[00:06:17] So specificity calculations, again, are gonna come into play when you have multiple selectors trying to style the same element. If there are two or more declarations that provide different property values for the same element, so if we have two selectors trying to style the color of one element, the most specific selector wins.

>> Let's say a selector has more than ten classes, will this selector be more specific than an ID?
>> No, the ID selector wins. So if there's one ID that will overrule ten. I can show you a little trick to calculating this. If you're curious, there's a specificity calculator.

[00:07:05] So let's say we have one, we'll call it ID. And then let's say we've got class1, I'm not gonna do ten, we'll do like four, class2, class3, class4. But the question as well is this one element with four classes, or is it gonna be four spaces separated, right?

[00:07:32] So four children. If we click sort by specificity, you can see ID is still on top, so it's still gonna be the most specific. But that was a great question. It's not the quantity in the column, it's, we start at ID, if there is an ID on one element and not on a second, the first element wins.

[00:07:54] But you can use this tool, if you're uncertain, you can plug these in. Yeah, Mark.
>> Do media queries add points?
>> That's a great question. I think the answer is no, I'm not a hundred percent certain. We will see pseudo classes, and is it pseudo elements? In a later chapter, we're gonna discuss how those will add weight, but I don't believe media queries add specificity.

[00:08:17] Let's Google it together. Do media queries add specificity in CSS? They do not affect specificity according to this random website I found on Google. So my answer is gonna say no. But, If we go to CSS tricks here, does the media query increase specificity? No, that's also a great question.

[00:08:46] But there are a couple other caveats to the specificity weights. Like I mentioned pseudo classes, pseudo elements, we'll get to those later on. So here's an unordered list, it contains three list items. Each list item has a link in it. So given the following CSS, what color will the links be?

[00:09:02] We're gonna walk through this together. I know it might be a little bit hard to see this, we're gonna zoom in on some of the CSS code here. This is what the output looks like. So links 1 and 3 will be blue, and link 2 will be red.

[00:09:14] But let's actually walk through how, how does this come to fruition? So, the first selector. We're going to tackle the second link here, the one that's red, we're gonna figure out why it's red. So, the first selector has one type, so it's weight is 0-0-1. The second selector also has a one type, so it's 0-0-1 as well.

[00:09:37] The third selector has one in each column, so one ID, one class, one type selector. The fourth selector has one type and one class, so that's 0-1-1. The next one has one ID and one type. And the last one has one ID, one type, and one class. So I know that's a lot, and you won't have to probably do this day to day.

[00:10:06] But it's good to understand how these are calculated. So when we zoom back out, these are the weights that we're working with here. So now let's just look at the styles or the selectors that are aiming to style the second link. So if we start in that left column, that ID column that I just mentioned, let's compare which selectors has the highest ID column weight.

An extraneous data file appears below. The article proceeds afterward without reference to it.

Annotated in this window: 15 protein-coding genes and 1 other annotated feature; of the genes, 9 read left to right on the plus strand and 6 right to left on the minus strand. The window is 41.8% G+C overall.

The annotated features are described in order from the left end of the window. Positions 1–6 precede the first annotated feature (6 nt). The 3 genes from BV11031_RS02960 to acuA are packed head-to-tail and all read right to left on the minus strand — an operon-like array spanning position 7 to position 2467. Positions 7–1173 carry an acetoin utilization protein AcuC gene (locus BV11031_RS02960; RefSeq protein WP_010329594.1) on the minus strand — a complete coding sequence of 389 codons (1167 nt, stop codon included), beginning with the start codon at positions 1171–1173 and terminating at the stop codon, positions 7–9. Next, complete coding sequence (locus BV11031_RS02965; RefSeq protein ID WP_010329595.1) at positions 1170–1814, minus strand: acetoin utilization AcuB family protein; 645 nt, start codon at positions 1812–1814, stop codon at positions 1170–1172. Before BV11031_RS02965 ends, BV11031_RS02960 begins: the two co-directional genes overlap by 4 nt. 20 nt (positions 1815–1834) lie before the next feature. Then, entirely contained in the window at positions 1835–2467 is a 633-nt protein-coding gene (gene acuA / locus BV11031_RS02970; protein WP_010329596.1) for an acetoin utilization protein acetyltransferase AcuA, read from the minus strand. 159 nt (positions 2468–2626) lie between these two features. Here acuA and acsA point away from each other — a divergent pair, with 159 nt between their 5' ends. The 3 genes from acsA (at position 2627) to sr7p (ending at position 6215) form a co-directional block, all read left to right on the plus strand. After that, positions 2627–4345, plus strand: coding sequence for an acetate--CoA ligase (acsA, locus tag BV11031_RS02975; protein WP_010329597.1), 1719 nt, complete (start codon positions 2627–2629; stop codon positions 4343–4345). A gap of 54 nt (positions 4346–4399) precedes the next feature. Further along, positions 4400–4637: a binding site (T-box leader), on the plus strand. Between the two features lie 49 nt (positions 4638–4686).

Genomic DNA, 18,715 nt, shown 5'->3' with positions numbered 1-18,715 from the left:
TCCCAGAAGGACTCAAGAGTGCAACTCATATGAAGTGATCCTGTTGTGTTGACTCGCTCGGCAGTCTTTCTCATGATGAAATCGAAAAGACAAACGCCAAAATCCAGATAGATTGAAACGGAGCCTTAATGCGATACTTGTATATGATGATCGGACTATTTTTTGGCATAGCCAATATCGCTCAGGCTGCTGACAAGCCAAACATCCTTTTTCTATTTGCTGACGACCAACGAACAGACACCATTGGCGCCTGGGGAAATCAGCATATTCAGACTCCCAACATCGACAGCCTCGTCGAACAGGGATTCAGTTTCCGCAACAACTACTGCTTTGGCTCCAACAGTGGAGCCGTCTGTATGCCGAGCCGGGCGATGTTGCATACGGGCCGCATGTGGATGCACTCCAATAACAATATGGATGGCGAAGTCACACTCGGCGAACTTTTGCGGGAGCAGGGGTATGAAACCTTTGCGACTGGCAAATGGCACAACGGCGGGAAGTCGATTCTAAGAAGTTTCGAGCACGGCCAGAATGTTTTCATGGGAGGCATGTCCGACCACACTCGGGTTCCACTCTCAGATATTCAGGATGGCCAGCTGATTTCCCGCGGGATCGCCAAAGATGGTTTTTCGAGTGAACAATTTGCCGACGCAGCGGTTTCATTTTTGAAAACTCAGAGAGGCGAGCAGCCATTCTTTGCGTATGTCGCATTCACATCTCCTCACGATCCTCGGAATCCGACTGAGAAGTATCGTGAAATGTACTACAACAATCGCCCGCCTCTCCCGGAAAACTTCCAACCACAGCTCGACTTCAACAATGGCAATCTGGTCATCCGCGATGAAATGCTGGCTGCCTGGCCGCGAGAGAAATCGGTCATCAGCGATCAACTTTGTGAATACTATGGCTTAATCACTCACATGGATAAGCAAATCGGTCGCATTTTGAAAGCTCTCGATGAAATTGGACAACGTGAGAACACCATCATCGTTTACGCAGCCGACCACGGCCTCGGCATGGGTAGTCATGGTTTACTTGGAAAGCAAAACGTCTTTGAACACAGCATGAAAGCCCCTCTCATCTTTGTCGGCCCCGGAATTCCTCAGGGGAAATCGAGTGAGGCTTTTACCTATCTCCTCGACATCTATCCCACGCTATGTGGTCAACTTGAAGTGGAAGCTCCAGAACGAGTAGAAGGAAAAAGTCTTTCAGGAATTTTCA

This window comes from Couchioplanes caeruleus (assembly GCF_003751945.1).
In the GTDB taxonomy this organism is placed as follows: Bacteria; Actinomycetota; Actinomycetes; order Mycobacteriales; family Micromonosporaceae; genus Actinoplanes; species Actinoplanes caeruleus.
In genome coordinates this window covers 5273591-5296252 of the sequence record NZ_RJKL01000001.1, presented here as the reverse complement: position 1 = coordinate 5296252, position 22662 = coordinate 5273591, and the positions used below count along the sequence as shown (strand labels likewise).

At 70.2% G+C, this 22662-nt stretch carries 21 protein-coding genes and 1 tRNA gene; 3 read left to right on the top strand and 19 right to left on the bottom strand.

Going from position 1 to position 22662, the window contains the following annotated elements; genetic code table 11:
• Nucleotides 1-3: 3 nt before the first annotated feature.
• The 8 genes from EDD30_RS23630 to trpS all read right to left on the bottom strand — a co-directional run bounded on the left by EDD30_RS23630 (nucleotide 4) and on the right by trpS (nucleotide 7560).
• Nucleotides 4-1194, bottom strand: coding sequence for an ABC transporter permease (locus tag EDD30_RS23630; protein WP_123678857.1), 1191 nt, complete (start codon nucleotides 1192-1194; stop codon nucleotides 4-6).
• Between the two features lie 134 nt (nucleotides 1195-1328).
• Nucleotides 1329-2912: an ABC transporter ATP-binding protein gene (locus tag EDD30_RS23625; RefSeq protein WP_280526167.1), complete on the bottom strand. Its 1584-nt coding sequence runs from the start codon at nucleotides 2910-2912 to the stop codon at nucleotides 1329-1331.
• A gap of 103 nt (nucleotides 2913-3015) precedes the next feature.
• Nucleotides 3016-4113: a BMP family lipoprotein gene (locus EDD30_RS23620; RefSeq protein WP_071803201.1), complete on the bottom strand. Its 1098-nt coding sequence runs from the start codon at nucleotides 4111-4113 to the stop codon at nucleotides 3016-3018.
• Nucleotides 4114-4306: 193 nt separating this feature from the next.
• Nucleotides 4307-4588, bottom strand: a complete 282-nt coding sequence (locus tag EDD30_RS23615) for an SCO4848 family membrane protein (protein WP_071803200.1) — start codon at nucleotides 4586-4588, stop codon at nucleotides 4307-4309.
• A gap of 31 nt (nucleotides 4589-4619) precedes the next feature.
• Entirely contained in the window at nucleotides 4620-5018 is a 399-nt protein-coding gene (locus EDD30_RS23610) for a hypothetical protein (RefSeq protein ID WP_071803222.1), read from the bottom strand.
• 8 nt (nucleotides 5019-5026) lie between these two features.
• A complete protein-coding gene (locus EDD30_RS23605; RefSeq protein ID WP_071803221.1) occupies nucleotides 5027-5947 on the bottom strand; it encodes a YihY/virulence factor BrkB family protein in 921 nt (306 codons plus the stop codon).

[00:10:31] So three of our selectors have a one in the ID column, so that's gonna be the third, fifth, and sixth if my math is correct. So, all these three selectors still have a 1 in the ID column. We move one space to the right, to the class column, they also all have a 1 in the class column.

[00:10:50] So now we move to the third column, the type column. So we can see here, just the third and the sixth selector have a 1 in the type column. But these selectors are tied. So, the first one is trying to style this link with a color of yellow, and the second one is attempting to style it with a color of red.

[00:11:09] If two or more selectors have the same weight, the most recent one wins when you're reading it from top to bottom on your file. So because the bottom one is at the bottom, it wins, and so the color of this link is going to be red. But what about the other links?

[00:11:26] What colors are those gonna be? Selectors one, two and four are the selectors attempting to style the rest of our list items. So we can follow that same methodology of calculating the weight, starting with the ID column, they all have zeros. In the class column, you can see, number four has 1 in the class column.

[00:11:42] So that wins and the rest of the links will be blue. But there's something a little bit odd here. Why is the dot for link two still blue? So this is because we're only setting the style of the link element and not the actual list item, right? So the list item, that dot, it's going to inherit that color blue.

[00:12:05] So like I had mentioned for one of the questions, there is a specificity calculator, so if you've got a couple of selectors you're uncertain which one is the most specific, you can plop them in here, and it'll help you out. So, we've learned about the history of CSS, we've learned about different types of elements, replaced, non-replaced, block, and inline.

[00:12:23] We learned a little bit more about selectors, specificity, and inheritance. So next step, in the next chapter we're gonna start building our project, but before that we'll learn some of the skills needed for that first portion.